Health Column: Avoid these common food additives
INTEGRATE YOUR HEALTH
Free Press Health Columnist
A “food additive” is any substance added to food in order to improve the safety, freshness, taste, texture, appearance, or nutritional value. Throughout human history we’ve augmented foods, adding salt to cure meats, sugar to preserve fruits, and vinegar to pickle a variety of things. Today, there are over 3,000 items in the U.S. Food and Drug Administration database of food additives. Just what are some of these ingredients, and are they concerning for your health?
Food additives include preservatives, sweeteners, colors, flavors, flavor enhancers, spices, thickeners, binders, texturizers, emulsifiers, leavening agents, anti-caking agents, nutrients and more. Arguably, the bulk of these agents have allowed us to produce a phenomenal array of foods that are inexpensive, safe, and nutritious. But, there are uncertainties about many common food additives causing health problems.
How do food additives get approved as safe and how reliable is that designation? First, the FDA has oversight on all food additives. In order to include a food additive the manufacturer must submit an application to the FDA with scientific evidence that the additive is safe in the manner in which it is intended to be used. The FDA makes a decision based on the composition and properties of the substance, the amount that would typically be consumed, immediate and long-term health effects, and various safety factors.
Two groups of food additives are exempt from the Food Additives Amendment. Group 1 includes additives that were determined to be safe prior to the 1958 amendment, for example the nitrites used to preserve luncheon meats. Group 2 includes additives that are “generally recognized as safe” (GRAS) based on their widespread use prior to 1958 without observed health harm.
CONCERNING FOOD ADDITIVES
Some food additives of concern fall under the GRAS designation, two of which are the familiar preservatives butylated hydroxianisole (BHA) and butylated hydroxitoluene (BHT), both of which are well known to promote cancer in animals, yet there is debate about their carcinogenicity in humans. Both are also established endocrine disruptors, interfering with sex hormones and thyroid function. The most common foods with BHA or BHT include chips, crackers, and processed meats.
Proplyl paraben is another GRAS food additive that is very concerning to human health. Found in tortillas and muffins, it has been shown in animal studies to mimic estrogen, causing decrease sperm counts, infertility, and breast cancer.
In 2010, scientists at the Word Health Organization’s International Agency for Research on Cancer declared that ingested nitrites and nitrates are probable human carcinogens. Used to preserve meats such as sausages, salami, hot dogs and ham, nitrites are well established to increase the risk of stomach cancer, and possibly esophageal cancer. There is also a suspicion of links to thyroid and brain cancers. Recent studies have shown increased consumption of these meats increases the risk of heart disease, compared to non-preserved red meats.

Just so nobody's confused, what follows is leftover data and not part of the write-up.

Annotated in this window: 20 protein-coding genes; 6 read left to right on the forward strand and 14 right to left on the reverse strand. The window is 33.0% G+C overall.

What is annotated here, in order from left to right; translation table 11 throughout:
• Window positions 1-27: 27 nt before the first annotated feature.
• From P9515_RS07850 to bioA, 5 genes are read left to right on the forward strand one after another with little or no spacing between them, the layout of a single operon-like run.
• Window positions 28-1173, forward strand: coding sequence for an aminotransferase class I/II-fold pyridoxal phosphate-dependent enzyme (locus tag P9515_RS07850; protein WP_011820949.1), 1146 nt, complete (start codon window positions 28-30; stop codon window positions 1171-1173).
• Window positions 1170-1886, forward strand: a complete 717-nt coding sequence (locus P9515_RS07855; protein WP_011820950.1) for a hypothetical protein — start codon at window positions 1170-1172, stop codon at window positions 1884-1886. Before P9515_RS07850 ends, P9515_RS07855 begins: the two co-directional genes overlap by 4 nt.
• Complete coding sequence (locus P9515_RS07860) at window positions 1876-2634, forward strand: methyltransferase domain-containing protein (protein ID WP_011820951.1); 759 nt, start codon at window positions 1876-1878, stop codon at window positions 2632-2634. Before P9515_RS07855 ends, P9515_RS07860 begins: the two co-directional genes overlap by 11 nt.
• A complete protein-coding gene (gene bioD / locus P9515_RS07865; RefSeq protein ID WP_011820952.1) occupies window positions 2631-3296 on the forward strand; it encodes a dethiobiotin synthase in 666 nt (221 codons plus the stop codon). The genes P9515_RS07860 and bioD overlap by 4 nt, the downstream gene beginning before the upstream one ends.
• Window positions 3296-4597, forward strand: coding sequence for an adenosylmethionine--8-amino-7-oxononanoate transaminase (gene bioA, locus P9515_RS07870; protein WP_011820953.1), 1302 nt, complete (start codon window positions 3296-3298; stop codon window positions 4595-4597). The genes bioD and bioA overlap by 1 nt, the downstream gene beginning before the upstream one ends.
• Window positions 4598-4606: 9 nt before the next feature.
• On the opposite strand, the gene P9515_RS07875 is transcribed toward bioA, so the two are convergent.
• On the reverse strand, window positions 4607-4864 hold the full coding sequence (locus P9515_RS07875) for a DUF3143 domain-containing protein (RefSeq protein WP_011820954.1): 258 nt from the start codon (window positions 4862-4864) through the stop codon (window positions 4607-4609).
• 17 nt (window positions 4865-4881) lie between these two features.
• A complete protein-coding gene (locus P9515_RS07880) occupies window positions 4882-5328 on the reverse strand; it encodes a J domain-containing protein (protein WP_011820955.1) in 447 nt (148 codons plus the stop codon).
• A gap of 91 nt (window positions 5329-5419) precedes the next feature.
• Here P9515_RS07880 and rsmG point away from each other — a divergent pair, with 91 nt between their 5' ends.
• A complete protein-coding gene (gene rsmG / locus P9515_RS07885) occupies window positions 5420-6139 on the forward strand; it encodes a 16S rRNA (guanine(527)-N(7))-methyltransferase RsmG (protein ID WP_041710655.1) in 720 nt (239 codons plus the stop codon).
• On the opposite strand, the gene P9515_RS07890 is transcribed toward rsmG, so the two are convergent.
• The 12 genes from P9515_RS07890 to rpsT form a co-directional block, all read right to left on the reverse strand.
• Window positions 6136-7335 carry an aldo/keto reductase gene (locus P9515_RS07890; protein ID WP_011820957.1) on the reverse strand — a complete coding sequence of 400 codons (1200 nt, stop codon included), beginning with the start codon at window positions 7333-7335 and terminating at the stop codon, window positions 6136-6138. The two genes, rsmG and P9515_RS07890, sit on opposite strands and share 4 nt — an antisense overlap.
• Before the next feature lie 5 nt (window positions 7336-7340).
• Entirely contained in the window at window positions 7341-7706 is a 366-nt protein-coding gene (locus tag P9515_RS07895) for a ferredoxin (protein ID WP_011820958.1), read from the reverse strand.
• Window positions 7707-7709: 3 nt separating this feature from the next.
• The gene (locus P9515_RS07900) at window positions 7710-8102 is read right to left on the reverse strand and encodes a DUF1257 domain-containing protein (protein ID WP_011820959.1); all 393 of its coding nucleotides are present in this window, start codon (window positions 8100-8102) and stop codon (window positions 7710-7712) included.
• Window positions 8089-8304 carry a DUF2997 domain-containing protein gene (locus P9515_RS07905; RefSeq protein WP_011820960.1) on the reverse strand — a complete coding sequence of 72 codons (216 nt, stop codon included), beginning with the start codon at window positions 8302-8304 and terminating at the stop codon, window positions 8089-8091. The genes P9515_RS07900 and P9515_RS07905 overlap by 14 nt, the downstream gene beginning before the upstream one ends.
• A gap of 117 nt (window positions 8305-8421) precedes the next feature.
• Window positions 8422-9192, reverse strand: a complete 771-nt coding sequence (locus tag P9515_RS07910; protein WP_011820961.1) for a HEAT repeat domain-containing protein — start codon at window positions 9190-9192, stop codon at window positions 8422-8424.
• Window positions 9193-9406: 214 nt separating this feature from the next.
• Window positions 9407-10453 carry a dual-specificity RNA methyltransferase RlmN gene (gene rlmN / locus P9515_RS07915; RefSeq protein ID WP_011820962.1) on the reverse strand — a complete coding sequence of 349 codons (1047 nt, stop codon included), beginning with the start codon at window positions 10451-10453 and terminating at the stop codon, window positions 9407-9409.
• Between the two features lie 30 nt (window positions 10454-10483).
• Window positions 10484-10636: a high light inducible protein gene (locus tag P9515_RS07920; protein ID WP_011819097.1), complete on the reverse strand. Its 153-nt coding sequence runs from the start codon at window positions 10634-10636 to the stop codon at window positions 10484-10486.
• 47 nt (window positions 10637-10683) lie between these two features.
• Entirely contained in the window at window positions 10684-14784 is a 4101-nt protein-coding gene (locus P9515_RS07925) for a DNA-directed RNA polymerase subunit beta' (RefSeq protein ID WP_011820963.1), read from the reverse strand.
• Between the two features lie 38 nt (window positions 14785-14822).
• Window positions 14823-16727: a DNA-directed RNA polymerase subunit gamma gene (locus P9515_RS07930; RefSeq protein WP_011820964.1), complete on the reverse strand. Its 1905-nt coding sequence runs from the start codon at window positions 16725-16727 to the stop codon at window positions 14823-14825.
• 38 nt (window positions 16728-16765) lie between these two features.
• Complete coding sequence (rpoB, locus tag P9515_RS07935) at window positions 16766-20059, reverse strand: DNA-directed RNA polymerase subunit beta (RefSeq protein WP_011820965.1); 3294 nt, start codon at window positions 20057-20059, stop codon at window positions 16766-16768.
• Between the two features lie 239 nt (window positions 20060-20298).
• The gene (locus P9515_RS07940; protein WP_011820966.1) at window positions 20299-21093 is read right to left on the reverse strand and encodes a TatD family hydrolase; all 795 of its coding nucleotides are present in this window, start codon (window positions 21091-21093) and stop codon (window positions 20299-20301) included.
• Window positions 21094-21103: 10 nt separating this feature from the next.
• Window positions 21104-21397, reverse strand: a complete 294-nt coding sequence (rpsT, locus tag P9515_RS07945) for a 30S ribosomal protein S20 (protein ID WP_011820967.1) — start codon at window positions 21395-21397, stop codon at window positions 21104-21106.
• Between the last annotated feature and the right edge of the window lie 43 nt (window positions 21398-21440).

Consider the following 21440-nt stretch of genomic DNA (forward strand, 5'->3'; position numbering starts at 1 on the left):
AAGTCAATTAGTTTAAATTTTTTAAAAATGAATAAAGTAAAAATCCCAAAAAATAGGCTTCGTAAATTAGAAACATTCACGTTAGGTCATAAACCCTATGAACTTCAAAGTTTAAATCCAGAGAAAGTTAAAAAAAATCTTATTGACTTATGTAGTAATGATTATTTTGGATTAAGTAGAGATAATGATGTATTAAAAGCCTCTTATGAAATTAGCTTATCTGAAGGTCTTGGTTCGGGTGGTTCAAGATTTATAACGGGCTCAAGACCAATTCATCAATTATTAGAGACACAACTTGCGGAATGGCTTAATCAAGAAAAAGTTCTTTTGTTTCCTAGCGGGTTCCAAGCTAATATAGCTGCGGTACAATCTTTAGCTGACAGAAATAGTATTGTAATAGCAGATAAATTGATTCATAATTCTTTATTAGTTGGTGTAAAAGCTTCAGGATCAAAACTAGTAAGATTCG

If you eat bread or crackers, you are likely getting exposed to potassium bromate, which is used to promote the rising of bread. It is known to cause a variety of tumors in animals, is toxic to the kidney and causes DNA damage. European countries have banned its use but here in America it is still used.
There are many other food additives of concern, too many to review here, but in general be wary of “artificial” or even “natural” ingredients which can include dozens of chemicals not individually listed, artificial colors, phosphates, and aluminum.
WHAT TO DO ABOUT FOOD ADDITIVES
Already awash in a sea of chemicals, one of our largest exposures comes from the food we eat. Without really knowing what is in our food how can we begin to know if it is truly safe? While the rate of autoimmune, cancer and other diseases are on the rise, one should consider that there may be a connection to the increase in food-additive exposure.
Food additives are used in just about every commercial product on the grocery shelf today, particularly if it is processed in any way. If it comes in a bag, box, can or bottle, read the label carefully and be skeptical. Make a point to purchase and prepare unprocessed whole foods. If you have a chronic health condition, especially those with vague causes, such as chronic fatigue, autoimmune disease or cancer, it may be the key to regaining your health.
For more information on how to address the issue of food additives, chemical toxins and heavy metals, attend next week’s free seminar on how to help your body cleanse and detoxify as part of an overall health strategy.
Free Press health columnist Scott Rollins, M.D., is board certified with the American Board of Family Practice and the American Board of Anti-Aging and Regenerative Medicine. He specializes in bioidentical hormone replacement, thyroid and adrenal disorders, fibromyalgia and other complex medical conditions. He is founder and medical director of the Integrative Medicine Center of Western Colorado (www.imcwc.com) and Bellezza Laser Aesthetics (www.bellezzalaser.com). Call 970-245-6911 for appointments or more information.
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